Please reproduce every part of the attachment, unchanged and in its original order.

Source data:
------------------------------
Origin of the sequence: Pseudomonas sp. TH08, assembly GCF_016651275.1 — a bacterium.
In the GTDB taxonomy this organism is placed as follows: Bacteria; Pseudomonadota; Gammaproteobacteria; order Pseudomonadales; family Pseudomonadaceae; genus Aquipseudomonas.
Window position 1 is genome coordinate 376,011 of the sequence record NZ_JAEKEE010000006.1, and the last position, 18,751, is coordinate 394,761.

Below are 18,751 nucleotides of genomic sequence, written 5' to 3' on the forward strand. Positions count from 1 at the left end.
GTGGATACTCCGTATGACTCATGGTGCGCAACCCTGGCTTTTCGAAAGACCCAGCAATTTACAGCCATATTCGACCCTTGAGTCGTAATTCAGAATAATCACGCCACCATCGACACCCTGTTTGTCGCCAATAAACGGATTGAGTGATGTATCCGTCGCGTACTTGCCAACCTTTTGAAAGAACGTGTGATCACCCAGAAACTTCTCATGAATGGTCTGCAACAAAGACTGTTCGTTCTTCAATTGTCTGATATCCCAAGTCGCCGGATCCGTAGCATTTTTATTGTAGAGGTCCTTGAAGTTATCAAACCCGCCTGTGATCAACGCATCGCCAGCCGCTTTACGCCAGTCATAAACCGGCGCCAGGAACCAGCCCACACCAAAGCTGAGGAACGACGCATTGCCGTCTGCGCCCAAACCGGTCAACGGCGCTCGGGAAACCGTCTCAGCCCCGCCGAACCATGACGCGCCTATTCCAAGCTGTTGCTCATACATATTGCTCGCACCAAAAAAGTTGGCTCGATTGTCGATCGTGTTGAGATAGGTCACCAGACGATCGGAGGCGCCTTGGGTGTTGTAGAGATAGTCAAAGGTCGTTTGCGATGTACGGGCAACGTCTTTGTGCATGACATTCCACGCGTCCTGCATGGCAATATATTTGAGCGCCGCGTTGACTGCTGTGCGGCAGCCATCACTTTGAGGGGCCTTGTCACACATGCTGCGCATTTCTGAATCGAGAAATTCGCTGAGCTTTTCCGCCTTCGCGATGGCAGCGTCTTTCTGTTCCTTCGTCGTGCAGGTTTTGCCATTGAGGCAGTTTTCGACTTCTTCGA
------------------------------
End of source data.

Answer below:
Origin of the sequence: Pseudomonas sp. TH08, assembly GCF_016651275.1 — a bacterium.
In the GTDB taxonomy this organism is placed as follows: Bacteria; Pseudomonadota; Gammaproteobacteria; order Pseudomonadales; family Pseudomonadaceae; genus Aquipseudomonas.
Window position 1 is genome coordinate 376,011 of the sequence record NZ_JAEKEE010000006.1, and the last position, 18,751, is coordinate 394,761.

Below are 18,751 nucleotides of genomic sequence, written 5' to 3' on the forward strand. Positions count from 1 at the left end.
GTGGATACTCCGTATGACTCATGGTGCGCAACCCTGGCTTTTCGAAAGACCCAGCAATTTACAGCCATATTCGACCCTTGAGTCGTAATTCAGAATAATCACGCCACCATCGACACCCTGTTTGTCGCCAATAAACGGATTGAGTGATGTATCCGTCGCGTACTTGCCAACCTTTTGAAAGAACGTGTGATCACCCAGAAACTTCTCATGAATGGTCTGCAACAAAGACTGTTCGTTCTTCAATTGTCTGATATCCCAAGTCGCCGGATCCGTAGCATTTTTATTGTAGAGGTCCTTGAAGTTATCAAACCCGCCTGTGATCAACGCATCGCCAGCCGCTTTACGCCAGTCATAAACCGGCGCCAGGAACCAGCCCACACCAAAGCTGAGGAACGACGCATTGCCGTCTGCGCCCAAACCGGTCAACGGCGCTCGGGAAACCGTCTCAGCCCCGCCGAACCATGACGCGCCTATTCCAAGCTGTTGCTCATACATATTGCTCGCACCAAAAAAGTTGGCTCGATTGTCGATCGTGTTGAGATAGGTCACCAGACGATCGGAGGCGCCTTGGGTGTTGTAGAGATAGTCAAAGGTCGTTTGCGATGTACGGGCAACGTCTTTGTGCATGACATTCCACGCGTCCTGCATGGCAATATATTTGAGCGCCGCGTTGACTGCTGTGCGGCAGCCATCACTTTGAGGGGCCTTGTCACACATGCTGCGCATTTCTGAATCGAGAAATTCGCTGAGCTTTTCCGCCTTCGCGATGGCAGCGTCTTTCTGTTCCTTCGTCGTGCAGGTTTTGCCATTGAGGCAGTTTTCGACTTCTTCGA